He hits a familiar theme in the opening sentence from a recent post: “There are days where everything seems hopeless. I still find that 98% of the pundits I read don’t even understand that low rates don’t mean easy money.”
But wait, there is at least one other man who gets it. Sumner explains that an FT article gets the analysis right. Sumner provides a block quotation to show this “ray of hope” in understanding. It contains the following two sentences:
Despite German misgivings, low interest rates are no evidence that money is too loose: nominal GDP growth stutters along at less than 3 per cent, a clear sign that the stance is much too tight. In recent years the ECB twice made the mistake of raising rates too soon, and thereby punished Europe with a deeper recession and a worse fiscal crisis.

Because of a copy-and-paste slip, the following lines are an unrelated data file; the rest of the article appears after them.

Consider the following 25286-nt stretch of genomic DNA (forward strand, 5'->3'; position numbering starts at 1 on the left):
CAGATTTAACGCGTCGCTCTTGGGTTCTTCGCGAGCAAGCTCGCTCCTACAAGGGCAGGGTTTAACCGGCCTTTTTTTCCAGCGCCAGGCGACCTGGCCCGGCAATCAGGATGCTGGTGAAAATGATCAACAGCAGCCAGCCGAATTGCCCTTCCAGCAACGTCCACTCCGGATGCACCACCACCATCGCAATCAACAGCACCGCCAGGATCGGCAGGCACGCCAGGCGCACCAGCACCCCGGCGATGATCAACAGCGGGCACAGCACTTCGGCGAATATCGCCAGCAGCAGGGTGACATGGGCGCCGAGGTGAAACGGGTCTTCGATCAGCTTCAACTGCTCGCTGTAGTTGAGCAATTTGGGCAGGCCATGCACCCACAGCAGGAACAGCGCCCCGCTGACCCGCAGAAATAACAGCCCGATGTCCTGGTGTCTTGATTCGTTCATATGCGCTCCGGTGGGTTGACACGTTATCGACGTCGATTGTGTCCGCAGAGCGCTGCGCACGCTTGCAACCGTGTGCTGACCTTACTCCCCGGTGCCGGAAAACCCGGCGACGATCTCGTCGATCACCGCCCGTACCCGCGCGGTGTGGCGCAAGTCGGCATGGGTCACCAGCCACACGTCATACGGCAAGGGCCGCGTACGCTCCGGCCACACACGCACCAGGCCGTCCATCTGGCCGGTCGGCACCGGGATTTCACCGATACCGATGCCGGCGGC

I have often complained when Sumner would wag his finger at people for equating the ECB’s low interest rates with easy money in one post, then in another post say matter-of-factly that the ECB raising interest rates meant tighter money. But I think this is the first time when I’ve seen someone (whom Sumner endorses on this very point) making those two points in back-to-back sentences.